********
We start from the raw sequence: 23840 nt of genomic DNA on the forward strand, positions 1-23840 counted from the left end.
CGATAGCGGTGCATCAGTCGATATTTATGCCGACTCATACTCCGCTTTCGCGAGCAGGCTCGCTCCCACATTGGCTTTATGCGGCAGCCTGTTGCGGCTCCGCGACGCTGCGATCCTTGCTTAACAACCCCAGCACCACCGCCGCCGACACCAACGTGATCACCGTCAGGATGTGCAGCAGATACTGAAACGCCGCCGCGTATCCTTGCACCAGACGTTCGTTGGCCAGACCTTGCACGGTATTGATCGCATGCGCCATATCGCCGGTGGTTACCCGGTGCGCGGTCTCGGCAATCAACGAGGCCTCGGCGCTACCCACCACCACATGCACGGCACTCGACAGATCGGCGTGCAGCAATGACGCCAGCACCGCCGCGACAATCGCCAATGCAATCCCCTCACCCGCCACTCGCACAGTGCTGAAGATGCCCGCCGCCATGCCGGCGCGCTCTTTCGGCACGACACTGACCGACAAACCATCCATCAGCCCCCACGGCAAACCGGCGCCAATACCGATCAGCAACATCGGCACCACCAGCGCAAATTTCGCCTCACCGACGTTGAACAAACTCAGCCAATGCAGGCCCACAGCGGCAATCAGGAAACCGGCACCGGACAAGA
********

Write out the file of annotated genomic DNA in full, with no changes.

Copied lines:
We start from the raw sequence: 23840 nt of genomic DNA on the forward strand, positions 1-23840 counted from the left end.
CGATAGCGGTGCATCAGTCGATATTTATGCCGACTCATACTCCGCTTTCGCGAGCAGGCTCGCTCCCACATTGGCTTTATGCGGCAGCCTGTTGCGGCTCCGCGACGCTGCGATCCTTGCTTAACAACCCCAGCACCACCGCCGCCGACACCAACGTGATCACCGTCAGGATGTGCAGCAGATACTGAAACGCCGCCGCGTATCCTTGCACCAGACGTTCGTTGGCCAGACCTTGCACGGTATTGATCGCATGCGCCATATCGCCGGTGGTTACCCGGTGCGCGGTCTCGGCAATCAACGAGGCCTCGGCGCTACCCACCACCACATGCACGGCACTCGACAGATCGGCGTGCAGCAATGACGCCAGCACCGCCGCGACAATCGCCAATGCAATCCCCTCACCCGCCACTCGCACAGTGCTGAAGATGCCCGCCGCCATGCCGGCGCGCTCTTTCGGCACGACACTGACCGACAAACCATCCATCAGCCCCCACGGCAAACCGGCGCCAATACCGATCAGCAACATCGGCACCACCAGCGCAAATTTCGCCTCACCGACGTTGAACAAACTCAGCCAATGCAGGCCCACAGCGGCAATCAGGAAACCGGCACCGGACAAGA